I had a lot of creativity last night and was able to think through some ideas I’ve been stalled out on for several months. That felt great too! The other side is that now I’m feeling, I’m also feeling hurt. The emotions I’ve been blocking and ignoring for a long time are still there and still have to be dealt with, and I understand that…and am slowly accepting it. But that also leaves from for happy and a lot of other good things, so here’s to exploring that.

 

Some If, Then… of Trying to Manage Severe Anxiety

I’ve lately been thinking a hospital visit or heavy medication would be a good idea. As I go through constant rounds of severe anxiety, my energy is wearing down, and the last two nights of driving over an hour in heavy mist and fog have just about done me in. I’m super stressed about work, even though it’s something I can and normally would handle just fine, and the thought of going back to my grandma’s house tonight for four days to care for her is just about more than I can stand right now.

So I had this thought last week and it continues to this weekend that the hospital is kind of an appealing option, and feels close to necessary. Right down to the hospital gown, the bed, the bracelet, the people checking on me, the relative isolation…whatever.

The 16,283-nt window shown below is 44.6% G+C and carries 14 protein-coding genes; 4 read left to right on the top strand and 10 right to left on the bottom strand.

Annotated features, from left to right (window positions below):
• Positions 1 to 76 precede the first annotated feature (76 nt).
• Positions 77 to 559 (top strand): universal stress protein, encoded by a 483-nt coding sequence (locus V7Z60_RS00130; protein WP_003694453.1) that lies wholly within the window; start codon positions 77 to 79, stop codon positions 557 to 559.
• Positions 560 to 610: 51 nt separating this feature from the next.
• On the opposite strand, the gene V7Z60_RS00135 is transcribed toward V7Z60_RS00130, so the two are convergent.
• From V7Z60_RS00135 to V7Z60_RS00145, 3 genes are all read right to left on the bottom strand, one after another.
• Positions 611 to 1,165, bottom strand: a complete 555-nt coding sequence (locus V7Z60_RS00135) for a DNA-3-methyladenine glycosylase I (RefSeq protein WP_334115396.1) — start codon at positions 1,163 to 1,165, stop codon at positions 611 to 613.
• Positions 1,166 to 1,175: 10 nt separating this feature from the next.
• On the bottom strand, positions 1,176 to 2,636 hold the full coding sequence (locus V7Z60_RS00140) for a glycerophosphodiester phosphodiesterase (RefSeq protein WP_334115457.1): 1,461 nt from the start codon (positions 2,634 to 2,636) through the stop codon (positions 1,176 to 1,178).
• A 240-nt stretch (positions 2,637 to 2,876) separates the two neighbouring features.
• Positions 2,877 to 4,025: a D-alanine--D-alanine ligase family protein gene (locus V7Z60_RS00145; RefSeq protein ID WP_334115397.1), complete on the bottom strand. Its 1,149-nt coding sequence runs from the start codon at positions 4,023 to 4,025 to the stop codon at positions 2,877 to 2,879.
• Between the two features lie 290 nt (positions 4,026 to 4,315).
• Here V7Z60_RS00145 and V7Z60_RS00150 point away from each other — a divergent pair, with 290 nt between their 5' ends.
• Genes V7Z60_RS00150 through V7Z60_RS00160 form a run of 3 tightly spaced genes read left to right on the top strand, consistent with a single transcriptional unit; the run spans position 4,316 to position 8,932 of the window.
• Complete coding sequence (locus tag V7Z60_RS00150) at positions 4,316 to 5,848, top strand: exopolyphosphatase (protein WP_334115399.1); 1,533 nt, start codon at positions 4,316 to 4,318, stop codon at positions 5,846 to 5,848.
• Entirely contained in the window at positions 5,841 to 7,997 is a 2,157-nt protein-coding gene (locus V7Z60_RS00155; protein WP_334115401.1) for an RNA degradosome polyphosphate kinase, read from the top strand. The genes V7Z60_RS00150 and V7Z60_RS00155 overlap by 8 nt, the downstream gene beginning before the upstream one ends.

Because if I am experiencing anxiety this bad, I might need a medical intervention. If I am experiencing anxiety this bad, and my family will not hear me, I might need something that they would view more credibly, like a doctor and a hospital. If I cannot manage to come off of this going-on-two-weeks spike in PTSD symptoms, I may need something to help me do that. What I am doing is not working, so I need something else. What I am doing is not helping, so I may need to try a different tactic. If I keep going with my current responsibilities, I might go into crisis that I cannot manage.

As I mentally sorted through my options after I got home last night (after driving through some of the thickest fog I have ever seen), as I said to myself, “Ok, if I do this, what am I trying to accomplish from that? And if I take that option, what will it solve?” I realized that it wasn’t really about going to the hospital, it’s that if I check myself in, my family will maybe have to acknowledge the severity of my condition in a way that they presently will not. Then I might not have to struggle under so many burdens. Then I might get a break. Then maybe I will be accommodated. Maybe.

Other option is to hang in there for two and a half more weeks, try to do my job the best I can, try to stay calm and sane at Grandma’s, do the things on my calendar, sleep more on the weekends, then go on strike when my mom’s job finishes and she is more available to help with Grandma. I’ve been at this for two months, I can make is another two weeks, right?

If I do, then…

If I don’t, then…

If this keeps up, then…

Anxiety is the worst, y’all.